at Keats's premature death, and at the hard measure which had
been meted out to him by critics. Byron did in fact admire
_Hyperion_; writing (in November 1821, not long after the publication
of _Adonais_)--'His fragment of _Hyperion_ seems actually inspired
by the Titans, and is as sublime as Aeschylus'; and other
utterances of his show that--being with difficulty persuaded to
suppose that Keats's health and life had succumbed to the attack
in the _Quarterly_--he fittingly censured the want of feeling or
want of reflection on the critic's part which had produced so
deplorable a result. But on the whole Byron's feeling towards
Keats was one of savage contempt during the young poet's life,
and of bantering levity after his death. Here are some specimens.
(From a letter to Mr. Murray, 12 October, 1820). 'There is such
a trash of Keats and the like upon my tables that I am ashamed
to look at them.... No more Keats, I entreat. Flay him alive:
if some of you don't, I must skin him myself. There is no bearing
the drivelling idiotism of the manikin.'

          '"Who killed John Keats?"
          "I," says the Quarterly,
          So savage and Tartarly;
          "'Twas one of my feats."'

'John Keats, who was killed off by one critique
  Just as he really promised something great
If not intelligible, without Greek
  Contrived to talk about the gods of late,
Much as they might have been supposed to speak.
  Poor fellow, his was an untoward fate!
'Tis strange the mind, that very fiery particle,
Should let itself be snuffed out by an article.'

11. 7-9. _From her wilds Ierne sent The sweetest lyrist of her saddest
wrong, And love taught grief to fall like music from his tongue._ Ierne
(Ireland) sent Thomas Moore, the lyrist of her wrongs--an allusion to
the _Irish Melodies_, and some other poems. There is not, I believe, any
evidence to show that Moore took the slightest interest in Keats, his
doings or his fate: Shelley is responsible for Moore's love, grief, and
music, in this connexion. A letter from Keats has been published showing
that at one time he expected to meet Moore personally (see p. 45).
Whether he did so or not I cannot say for certain, but I apprehend not:
the published Diary of Moore, of about the same date, suggests the

+Stanza 31,+ 1. 1. _'Midst others of less note._ Shelley clearly means
'less note' than Byron and Moore--not less note than the 'one frail

1. 2. _Came one frail form,_ &c. This personage represents Shelley
himself. Shelley here describes himself under a profusion of
characteristics, briefly defined: it may be interesting to summarize
them, apart from the other details with which they are interspersed. He
is a frail form; a phantom among men; companionless; one who had gazed
Actaeon-like on Nature's naked loveliness, and who now fled with feeble
steps, hounded by his own thoughts; a pard-like spirit beautiful and
swift; a love masked in desolation; a power begirt with weakness,
scarcely capable of lifting the weight of the hour; a breaking billow,
which may even now be broken; the last of the company, neglected and
apart--a herd-abandoned deer struck by the hunter's dart; in Keats's
fate, he wept his own; his brow was branded and ensanguined. Most of
these attributes can be summed up under one heading--that of extreme
sensitiveness and susceptibility, which meet with no response or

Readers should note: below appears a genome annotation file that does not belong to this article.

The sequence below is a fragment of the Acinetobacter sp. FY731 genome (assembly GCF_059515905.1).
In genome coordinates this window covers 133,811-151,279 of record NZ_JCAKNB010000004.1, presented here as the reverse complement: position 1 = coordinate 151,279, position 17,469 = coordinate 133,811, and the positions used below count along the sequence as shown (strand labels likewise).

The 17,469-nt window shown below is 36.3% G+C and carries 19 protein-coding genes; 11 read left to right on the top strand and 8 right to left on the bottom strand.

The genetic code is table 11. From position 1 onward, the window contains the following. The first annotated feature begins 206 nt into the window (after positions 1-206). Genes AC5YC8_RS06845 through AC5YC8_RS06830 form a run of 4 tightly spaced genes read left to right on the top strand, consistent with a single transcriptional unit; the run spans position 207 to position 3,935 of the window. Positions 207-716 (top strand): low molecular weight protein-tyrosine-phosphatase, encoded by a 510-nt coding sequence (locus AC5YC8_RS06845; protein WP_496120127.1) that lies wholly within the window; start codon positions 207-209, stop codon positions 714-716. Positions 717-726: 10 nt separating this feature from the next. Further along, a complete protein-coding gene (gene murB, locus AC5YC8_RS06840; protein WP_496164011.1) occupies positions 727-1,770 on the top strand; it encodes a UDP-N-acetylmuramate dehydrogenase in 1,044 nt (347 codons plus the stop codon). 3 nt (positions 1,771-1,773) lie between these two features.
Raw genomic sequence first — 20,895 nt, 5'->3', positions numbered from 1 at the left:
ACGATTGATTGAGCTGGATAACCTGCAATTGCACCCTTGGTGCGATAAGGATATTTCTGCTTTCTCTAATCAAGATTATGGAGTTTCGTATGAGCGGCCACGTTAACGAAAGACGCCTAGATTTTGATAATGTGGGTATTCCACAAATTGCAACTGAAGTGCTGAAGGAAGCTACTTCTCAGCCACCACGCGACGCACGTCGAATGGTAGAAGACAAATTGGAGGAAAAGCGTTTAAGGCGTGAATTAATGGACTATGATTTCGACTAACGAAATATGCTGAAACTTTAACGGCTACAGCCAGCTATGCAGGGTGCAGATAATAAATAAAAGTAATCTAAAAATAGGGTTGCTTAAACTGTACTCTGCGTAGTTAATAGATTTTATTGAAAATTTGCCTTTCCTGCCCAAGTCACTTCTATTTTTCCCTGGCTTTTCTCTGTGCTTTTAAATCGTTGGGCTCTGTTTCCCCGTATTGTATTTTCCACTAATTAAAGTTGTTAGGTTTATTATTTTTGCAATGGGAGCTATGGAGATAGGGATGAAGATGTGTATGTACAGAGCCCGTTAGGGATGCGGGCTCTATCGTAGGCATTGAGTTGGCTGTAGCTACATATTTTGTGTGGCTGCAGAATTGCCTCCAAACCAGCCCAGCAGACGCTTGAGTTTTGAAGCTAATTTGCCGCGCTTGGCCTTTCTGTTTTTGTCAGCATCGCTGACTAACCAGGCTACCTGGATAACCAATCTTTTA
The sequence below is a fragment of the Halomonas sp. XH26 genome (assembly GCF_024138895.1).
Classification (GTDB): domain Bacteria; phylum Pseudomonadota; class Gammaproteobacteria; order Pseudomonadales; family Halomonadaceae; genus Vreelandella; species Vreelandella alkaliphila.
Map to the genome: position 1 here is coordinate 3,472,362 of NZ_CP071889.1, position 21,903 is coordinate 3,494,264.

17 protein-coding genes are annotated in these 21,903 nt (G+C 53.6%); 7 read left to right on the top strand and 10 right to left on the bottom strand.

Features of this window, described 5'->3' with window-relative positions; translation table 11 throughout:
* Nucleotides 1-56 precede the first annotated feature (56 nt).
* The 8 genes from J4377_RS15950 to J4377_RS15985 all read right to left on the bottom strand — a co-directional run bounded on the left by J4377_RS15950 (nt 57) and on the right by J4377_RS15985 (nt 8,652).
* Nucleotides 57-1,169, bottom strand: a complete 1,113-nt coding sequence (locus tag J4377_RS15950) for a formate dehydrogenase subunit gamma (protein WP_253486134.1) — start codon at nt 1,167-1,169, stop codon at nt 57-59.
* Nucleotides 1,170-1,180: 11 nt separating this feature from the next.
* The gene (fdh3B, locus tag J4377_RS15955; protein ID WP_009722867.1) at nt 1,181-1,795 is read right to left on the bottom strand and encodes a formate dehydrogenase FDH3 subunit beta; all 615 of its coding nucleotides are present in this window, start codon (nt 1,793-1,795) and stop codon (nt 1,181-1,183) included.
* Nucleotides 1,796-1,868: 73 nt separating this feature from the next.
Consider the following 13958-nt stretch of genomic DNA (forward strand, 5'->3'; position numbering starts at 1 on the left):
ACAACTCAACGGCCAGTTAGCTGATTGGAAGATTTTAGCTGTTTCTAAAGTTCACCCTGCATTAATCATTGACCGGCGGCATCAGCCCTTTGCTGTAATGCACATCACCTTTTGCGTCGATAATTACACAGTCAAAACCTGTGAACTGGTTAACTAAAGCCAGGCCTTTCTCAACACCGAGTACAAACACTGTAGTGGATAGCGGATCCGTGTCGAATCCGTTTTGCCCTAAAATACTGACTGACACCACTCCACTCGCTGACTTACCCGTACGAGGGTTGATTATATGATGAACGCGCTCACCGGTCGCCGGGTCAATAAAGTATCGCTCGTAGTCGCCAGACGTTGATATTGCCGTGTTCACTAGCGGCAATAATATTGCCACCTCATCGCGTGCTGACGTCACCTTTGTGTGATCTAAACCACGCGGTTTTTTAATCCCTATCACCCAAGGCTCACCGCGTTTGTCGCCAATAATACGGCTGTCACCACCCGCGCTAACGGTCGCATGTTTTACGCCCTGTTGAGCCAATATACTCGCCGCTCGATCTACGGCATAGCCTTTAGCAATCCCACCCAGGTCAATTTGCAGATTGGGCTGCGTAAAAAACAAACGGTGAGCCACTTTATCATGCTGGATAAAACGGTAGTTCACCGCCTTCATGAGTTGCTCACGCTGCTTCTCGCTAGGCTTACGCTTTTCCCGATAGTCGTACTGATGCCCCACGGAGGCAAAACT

sustainment, but rather with misjudgment, repulse, and outrage. Some
readers may think that Shelley insists upon this aspect of his character
to a degree rather excessive, and dangerously near the confines of
feminine sensibility, rather than virile fortitude. Apart from this
predominant type of character, Shelley describes his spirit as
'beautiful and swift'--which surely it was: and he says that, having
gazed upon Nature's naked loveliness, he had suffered the fate of a
second Actseon, fleeing 'o'er the world's wilderness,' and pursued by
his own thoughts like raging hounds. By this expression Shelley
apparently means that he had over-boldly tried to fathom the depths of
things and of mind, but, baffled and dismayed in the effort, suffered,
as a man living among men, by the very tension and vividness of his
thoughts, and their daring in expression. See what he says of himself,
in prose, on p. 92.

11. 4, 5. _He, as I guess, Had gazed,_ &c. The use of the verb 'guess'
in the sense of 'to surmise, conjecture, infer,' is now mostly counted
as an Americanism. This is not correct; for the verb has often been thus
used by standard English authors. Such a practice was not however common
in Shelley's time, and he may have been guided chiefly by the rhyming.

+Stanza 32,+ 1. 4. _The weight of the superincumbent hour._ This line is
scarcely rhythmical: to bring it within the ordinary scheme of ryhthm,
one would have to lay an exaggerated stress on two of its feet--'thé
supérincumbent.' Neither this treatment of the line, nor the line itself
apart from this treatment, can easily be justified.

+Stanza 33,+ 11. 1, 2. _His head was bound with pansies overblown,
And faded violets._ The pansy is the flower of thought, or memory:
we commonly call it heartsease, but Shelley no doubt uses it here
with a different, or indeed contrary, meaning. The violet indicates
modesty. A stanza from one of his lyrics may be appropriately
cited--_Remembrance_, dated 1821:--

'Lilies for a bridal bed,
Roses for a matron's head,
Violets for a maiden dead,
Pansies let _my_ flowers be.
  On the living grave I bear
  Scatter them without a tear;
  Let no friend, however dear,
Waste a hope, a fear, for me.'

1. 3. _A light spear topped with a cypress cone._ The funereal cypress
explains itself.

1. 4. _Dark ivy tresses._ The ivy indicates constancy in friendship.